HARDISON’S TIPS – MARCH 19, 2021 – HOW TO ASK POWERFUL SALES QUESTIONS
Everybody who wants to be great at sales needs to master one skill: the art of listening. The better you become at listening, the more you sell. And the better you get at asking sales questions, the better you get at listening.
But don’t be the passive listener whom the prospect uses like a psychotherapist, babbling on about whatever he wants to get off his chest. Great salespeople actively direct the course of a conversation by asking astute questions.
This sounds great in theory—but try putting it into practice, and you’ll see how hard it is. Prospects quickly become uncooperative, antagonistic or flat out tell you that they don’t want to answer your questions.
Why do these prospects have to make your job so difficult? Why do they put up their defenses just because you ask them a couple of qualifying questions? I’ve got good news for you: It’s not your prospects that suck … it’s your questioning technique.
Fortunately, you can hone this skill.
How NOT to ask questions in sales
These are the most common mistakes I see sales reps commit when asking qualifying questions:
- Robotically going through a list of questions. If the prospect feels like you’re just pushing them down a sales assembly line, mindlessly going through the motions and just following protocol without really caring about their responses … don’t be surprised if they quickly become uncooperative. Don’t be a “survey salesman”.
- The fake “Great!” response to every answer. Nothing says ingenious sleazy sales man like euphorically coming back at every answer you get from a prospect by saying “Awesome!”. It’s disingenuous, and prospects have very sensitive antennas when dealing with sales reps.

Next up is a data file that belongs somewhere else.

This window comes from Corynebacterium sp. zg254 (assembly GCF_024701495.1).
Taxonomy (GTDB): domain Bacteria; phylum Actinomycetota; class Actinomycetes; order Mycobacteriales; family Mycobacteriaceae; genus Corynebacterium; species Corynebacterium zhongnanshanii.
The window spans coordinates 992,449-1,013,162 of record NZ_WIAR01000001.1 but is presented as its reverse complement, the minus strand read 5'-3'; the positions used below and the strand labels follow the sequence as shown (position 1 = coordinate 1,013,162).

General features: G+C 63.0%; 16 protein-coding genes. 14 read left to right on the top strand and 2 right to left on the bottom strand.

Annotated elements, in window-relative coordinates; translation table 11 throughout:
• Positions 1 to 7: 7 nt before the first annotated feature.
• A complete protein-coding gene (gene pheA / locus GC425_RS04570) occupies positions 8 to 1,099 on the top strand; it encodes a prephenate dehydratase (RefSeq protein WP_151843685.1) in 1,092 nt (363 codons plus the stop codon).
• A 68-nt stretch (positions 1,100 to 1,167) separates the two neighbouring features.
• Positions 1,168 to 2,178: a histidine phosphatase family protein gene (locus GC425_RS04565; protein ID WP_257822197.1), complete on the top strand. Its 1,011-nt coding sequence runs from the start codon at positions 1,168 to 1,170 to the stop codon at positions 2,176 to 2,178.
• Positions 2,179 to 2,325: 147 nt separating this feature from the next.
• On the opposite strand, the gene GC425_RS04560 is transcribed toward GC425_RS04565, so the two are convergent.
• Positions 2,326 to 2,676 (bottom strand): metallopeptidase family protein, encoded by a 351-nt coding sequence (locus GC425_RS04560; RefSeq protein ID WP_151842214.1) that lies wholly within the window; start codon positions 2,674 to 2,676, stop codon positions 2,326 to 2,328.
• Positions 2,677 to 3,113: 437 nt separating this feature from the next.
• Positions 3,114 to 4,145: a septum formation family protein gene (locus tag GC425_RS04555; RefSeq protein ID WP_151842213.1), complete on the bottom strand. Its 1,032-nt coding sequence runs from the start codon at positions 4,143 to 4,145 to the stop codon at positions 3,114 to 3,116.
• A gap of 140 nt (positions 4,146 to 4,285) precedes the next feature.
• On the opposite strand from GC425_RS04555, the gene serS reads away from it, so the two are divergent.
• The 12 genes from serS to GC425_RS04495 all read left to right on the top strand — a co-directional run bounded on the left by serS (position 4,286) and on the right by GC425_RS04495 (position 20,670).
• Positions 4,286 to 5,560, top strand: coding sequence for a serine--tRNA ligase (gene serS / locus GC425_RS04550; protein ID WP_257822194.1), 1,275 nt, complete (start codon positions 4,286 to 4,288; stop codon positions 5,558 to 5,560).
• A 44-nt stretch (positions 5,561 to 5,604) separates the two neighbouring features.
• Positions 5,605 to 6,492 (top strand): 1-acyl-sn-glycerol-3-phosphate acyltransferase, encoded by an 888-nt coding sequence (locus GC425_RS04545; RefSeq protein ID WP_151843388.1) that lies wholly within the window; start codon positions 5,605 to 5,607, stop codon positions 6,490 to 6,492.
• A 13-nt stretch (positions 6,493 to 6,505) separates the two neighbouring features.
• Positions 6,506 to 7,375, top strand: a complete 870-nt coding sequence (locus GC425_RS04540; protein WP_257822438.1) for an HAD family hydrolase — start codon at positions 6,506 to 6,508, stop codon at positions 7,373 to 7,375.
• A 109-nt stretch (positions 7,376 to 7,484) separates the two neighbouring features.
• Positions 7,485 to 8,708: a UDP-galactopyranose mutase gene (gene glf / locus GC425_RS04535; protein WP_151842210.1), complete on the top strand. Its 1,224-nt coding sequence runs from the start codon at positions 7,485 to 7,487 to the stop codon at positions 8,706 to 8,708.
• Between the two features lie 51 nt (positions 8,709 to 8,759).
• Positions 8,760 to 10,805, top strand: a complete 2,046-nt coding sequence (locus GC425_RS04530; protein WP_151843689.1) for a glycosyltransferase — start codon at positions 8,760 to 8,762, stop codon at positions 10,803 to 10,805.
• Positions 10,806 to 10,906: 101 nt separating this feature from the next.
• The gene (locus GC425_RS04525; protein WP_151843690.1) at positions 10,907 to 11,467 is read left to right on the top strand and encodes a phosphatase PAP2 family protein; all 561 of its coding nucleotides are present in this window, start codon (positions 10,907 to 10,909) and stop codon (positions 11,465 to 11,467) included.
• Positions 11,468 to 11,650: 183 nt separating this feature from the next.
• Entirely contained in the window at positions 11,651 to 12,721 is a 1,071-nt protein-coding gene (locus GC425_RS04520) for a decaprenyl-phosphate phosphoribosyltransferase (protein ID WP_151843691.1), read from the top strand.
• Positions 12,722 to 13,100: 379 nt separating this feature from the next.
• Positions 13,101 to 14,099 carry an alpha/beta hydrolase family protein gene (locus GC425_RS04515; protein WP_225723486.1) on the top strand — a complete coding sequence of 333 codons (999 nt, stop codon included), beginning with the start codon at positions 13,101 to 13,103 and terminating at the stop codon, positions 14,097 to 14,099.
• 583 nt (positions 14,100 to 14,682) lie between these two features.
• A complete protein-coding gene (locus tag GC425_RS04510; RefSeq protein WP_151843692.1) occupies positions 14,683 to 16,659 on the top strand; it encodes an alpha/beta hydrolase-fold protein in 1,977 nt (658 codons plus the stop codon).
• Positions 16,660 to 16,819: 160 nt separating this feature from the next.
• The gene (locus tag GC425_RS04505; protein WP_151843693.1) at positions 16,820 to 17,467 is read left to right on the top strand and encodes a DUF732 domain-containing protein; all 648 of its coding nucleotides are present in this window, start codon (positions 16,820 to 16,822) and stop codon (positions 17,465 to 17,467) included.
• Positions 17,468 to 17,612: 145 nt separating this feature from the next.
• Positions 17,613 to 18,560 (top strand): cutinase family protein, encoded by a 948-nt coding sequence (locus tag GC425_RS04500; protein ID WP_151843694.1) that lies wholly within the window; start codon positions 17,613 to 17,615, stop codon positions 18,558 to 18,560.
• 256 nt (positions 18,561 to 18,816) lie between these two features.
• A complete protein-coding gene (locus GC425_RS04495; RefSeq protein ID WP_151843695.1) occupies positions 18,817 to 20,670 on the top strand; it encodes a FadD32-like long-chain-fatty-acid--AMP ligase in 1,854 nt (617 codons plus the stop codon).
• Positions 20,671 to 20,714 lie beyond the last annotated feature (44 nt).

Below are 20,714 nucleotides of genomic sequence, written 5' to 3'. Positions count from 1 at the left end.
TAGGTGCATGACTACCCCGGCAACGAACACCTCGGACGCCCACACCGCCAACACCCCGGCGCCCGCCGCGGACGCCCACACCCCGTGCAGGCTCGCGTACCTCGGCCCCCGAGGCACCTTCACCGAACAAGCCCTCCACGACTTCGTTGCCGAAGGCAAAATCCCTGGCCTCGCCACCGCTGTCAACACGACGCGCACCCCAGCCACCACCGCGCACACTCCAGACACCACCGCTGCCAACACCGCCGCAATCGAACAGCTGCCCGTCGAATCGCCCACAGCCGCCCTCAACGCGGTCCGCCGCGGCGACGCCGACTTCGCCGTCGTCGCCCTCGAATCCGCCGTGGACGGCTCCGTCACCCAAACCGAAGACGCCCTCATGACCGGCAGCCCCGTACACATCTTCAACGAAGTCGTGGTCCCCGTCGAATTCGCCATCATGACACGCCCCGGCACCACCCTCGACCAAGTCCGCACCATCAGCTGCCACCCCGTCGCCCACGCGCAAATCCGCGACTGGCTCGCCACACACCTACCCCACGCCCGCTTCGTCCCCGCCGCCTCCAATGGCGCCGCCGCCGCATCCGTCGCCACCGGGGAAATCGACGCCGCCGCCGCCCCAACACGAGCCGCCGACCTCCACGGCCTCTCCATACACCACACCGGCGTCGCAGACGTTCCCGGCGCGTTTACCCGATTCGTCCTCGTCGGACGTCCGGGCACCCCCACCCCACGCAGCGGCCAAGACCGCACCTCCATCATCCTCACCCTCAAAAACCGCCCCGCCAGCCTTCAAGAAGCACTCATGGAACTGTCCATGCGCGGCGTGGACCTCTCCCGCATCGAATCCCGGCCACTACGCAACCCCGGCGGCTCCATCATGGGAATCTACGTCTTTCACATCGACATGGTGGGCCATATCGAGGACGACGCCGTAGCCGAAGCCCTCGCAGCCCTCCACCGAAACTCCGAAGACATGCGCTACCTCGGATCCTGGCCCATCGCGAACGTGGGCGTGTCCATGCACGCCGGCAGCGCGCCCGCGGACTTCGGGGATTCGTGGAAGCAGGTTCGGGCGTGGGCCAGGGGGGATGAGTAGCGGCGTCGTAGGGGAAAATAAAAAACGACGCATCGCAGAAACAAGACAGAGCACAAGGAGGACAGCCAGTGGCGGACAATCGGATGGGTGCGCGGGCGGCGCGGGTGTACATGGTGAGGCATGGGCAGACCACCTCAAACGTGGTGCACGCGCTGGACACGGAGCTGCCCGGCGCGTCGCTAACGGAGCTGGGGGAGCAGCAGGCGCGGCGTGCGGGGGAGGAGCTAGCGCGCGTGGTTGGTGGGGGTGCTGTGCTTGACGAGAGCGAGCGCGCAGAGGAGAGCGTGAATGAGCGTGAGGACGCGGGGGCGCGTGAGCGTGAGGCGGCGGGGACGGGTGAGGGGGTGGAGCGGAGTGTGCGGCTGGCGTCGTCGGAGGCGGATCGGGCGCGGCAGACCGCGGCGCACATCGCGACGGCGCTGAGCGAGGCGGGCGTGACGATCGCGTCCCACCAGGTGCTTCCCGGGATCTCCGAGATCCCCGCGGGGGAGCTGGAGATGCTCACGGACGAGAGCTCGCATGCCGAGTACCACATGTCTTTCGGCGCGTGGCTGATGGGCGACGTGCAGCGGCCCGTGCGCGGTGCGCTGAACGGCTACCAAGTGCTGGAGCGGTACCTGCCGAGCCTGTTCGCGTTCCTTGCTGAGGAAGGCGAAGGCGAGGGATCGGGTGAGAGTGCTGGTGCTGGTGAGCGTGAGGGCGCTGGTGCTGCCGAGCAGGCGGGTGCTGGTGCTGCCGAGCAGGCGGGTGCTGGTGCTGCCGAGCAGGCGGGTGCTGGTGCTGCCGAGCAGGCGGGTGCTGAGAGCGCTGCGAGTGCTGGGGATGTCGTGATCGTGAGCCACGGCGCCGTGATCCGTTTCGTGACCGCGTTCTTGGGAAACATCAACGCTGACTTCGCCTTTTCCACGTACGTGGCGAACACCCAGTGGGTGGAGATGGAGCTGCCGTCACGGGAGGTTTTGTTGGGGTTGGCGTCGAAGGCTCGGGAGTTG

- Interrogating your prospects. How do you feel when someone pushes you around or treats you like a subordinate? Some salespeople try to compensate for their lack of skill by being overly authoritarian, and while this approach tends to work with a certain percentage of prospects, it will mostly result in resistance and push-back.
- Anxiously asking. On the other end of the spectrum, you have the nervous salesperson who’s carefully whispering questions, as to not risk disgruntling the prospect with a question he doesn’t like. When you’re dealing with a prospect, you always want to operate with benevolent power.
There are many ways to improve your questioning techniques, but to become really great at asking questions, you need to shift into a different mental gear.
Care and curiosity
When you bring a genuine sense of curiosity, a real interest to the table, and truly care about providing value to them, it will affect the way you’re leading the conversation with your questions.
It’ll change the way you ask questions, and the prospect will be more cooperative and provide you with the answers you need to move the sale forward.
Less interpretation, more elicitation